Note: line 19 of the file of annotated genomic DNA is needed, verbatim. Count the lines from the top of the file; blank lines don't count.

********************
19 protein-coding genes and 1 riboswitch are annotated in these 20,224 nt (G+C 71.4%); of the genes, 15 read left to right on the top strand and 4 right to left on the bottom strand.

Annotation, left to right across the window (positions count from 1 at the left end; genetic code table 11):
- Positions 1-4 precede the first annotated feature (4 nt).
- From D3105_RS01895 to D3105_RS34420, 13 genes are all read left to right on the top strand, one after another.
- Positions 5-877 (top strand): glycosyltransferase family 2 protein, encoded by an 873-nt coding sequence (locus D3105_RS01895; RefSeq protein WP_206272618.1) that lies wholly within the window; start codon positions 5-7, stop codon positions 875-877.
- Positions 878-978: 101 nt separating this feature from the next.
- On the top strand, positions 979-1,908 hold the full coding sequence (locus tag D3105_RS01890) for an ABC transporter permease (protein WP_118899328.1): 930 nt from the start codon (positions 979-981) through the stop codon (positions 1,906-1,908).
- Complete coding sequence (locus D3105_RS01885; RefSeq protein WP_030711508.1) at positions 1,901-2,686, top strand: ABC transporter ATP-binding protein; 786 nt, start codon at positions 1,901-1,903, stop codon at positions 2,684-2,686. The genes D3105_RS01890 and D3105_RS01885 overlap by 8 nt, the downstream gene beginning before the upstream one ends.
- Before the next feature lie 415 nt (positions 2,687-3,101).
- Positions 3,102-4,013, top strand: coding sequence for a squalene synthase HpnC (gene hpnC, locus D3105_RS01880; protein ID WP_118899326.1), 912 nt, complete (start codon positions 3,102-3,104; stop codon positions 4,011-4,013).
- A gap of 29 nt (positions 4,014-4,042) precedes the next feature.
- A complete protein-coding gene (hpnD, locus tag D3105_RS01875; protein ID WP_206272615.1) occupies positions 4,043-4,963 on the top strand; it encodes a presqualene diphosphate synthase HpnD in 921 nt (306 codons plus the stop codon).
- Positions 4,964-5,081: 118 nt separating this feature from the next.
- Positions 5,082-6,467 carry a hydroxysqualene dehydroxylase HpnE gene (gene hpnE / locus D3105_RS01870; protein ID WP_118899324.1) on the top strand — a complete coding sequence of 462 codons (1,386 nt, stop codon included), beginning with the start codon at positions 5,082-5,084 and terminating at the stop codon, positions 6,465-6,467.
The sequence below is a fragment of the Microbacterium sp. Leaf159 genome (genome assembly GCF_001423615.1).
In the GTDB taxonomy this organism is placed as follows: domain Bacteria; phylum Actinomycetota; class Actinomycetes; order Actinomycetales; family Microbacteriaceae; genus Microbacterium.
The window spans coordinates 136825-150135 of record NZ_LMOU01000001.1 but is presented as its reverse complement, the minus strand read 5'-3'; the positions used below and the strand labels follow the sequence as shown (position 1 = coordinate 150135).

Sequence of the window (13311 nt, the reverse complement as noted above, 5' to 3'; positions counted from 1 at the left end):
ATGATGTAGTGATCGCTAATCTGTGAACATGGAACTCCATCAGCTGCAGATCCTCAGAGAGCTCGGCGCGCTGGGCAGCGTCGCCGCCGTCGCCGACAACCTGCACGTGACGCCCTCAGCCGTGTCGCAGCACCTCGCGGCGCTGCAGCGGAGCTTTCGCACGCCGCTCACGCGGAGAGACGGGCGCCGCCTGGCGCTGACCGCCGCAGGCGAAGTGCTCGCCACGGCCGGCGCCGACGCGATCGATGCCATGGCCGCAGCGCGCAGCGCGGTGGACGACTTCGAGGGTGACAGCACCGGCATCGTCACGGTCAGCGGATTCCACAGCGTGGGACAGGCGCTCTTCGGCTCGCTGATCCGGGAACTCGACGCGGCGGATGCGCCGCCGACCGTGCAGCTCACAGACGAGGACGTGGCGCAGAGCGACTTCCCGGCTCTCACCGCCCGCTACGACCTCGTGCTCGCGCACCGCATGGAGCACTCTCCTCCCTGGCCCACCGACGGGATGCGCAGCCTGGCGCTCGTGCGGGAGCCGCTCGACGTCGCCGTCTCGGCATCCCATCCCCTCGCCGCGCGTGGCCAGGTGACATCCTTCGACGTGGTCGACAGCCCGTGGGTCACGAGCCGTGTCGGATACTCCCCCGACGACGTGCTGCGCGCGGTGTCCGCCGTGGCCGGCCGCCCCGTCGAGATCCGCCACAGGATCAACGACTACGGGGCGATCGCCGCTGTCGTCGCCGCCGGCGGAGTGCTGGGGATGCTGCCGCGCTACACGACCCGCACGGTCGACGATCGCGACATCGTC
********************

ATGATGTAGTGATCGCTAATCTGTGAACATGGAACTCCATCAGCTGCAGATCCTCAGAGAGCTCGGCGCGCTGGGCAGCGTCGCCGCCGTCGCCGACAACCTGCACGTGACGCCCTCAGCCGTGTCGCAGCACCTCGCGGCGCTGCAGCGGAGCTTTCGCACGCCGCTCACGCGGAGAGACGGGCGCCGCCTGGCGCTGACCGCCGCAGGCGAAGTGCTCGCCACGGCCGGCGCCGACGCGATCGATGCCATGGCCGCAGCGCGCAGCGCGGTGGACGACTTCGAGGGTGACAGCACCGGCATCGTCACGGTCAGCGGATTCCACAGCGTGGGACAGGCGCTCTTCGGCTCGCTGATCCGGGAACTCGACGCGGCGGATGCGCCGCCGACCGTGCAGCTCACAGACGAGGACGTGGCGCAGAGCGACTTCCCGGCTCTCACCGCCCGCTACGACCTCGTGCTCGCGCACCGCATGGAGCACTCTCCTCCCTGGCCCACCGACGGGATGCGCAGCCTGGCGCTCGTGCGGGAGCCGCTCGACGTCGCCGTCTCGGCATCCCATCCCCTCGCCGCGCGTGGCCAGGTGACATCCTTCGACGTGGTCGACAGCCCGTGGGTCACGAGCCGTGTCGGATACTCCCCCGACGACGTGCTGCGCGCGGTGTCCGCCGTGGCCGGCCGCCCCGTCGAGATCCGCCACAGGATCAACGACTACGGGGCGATCGCCGCTGTCGTCGCCGCCGGCGGAGTGCTGGGGATGCTGCCGCGCTACACGACCCGCACGGTCGACGATCGCGACATCGTC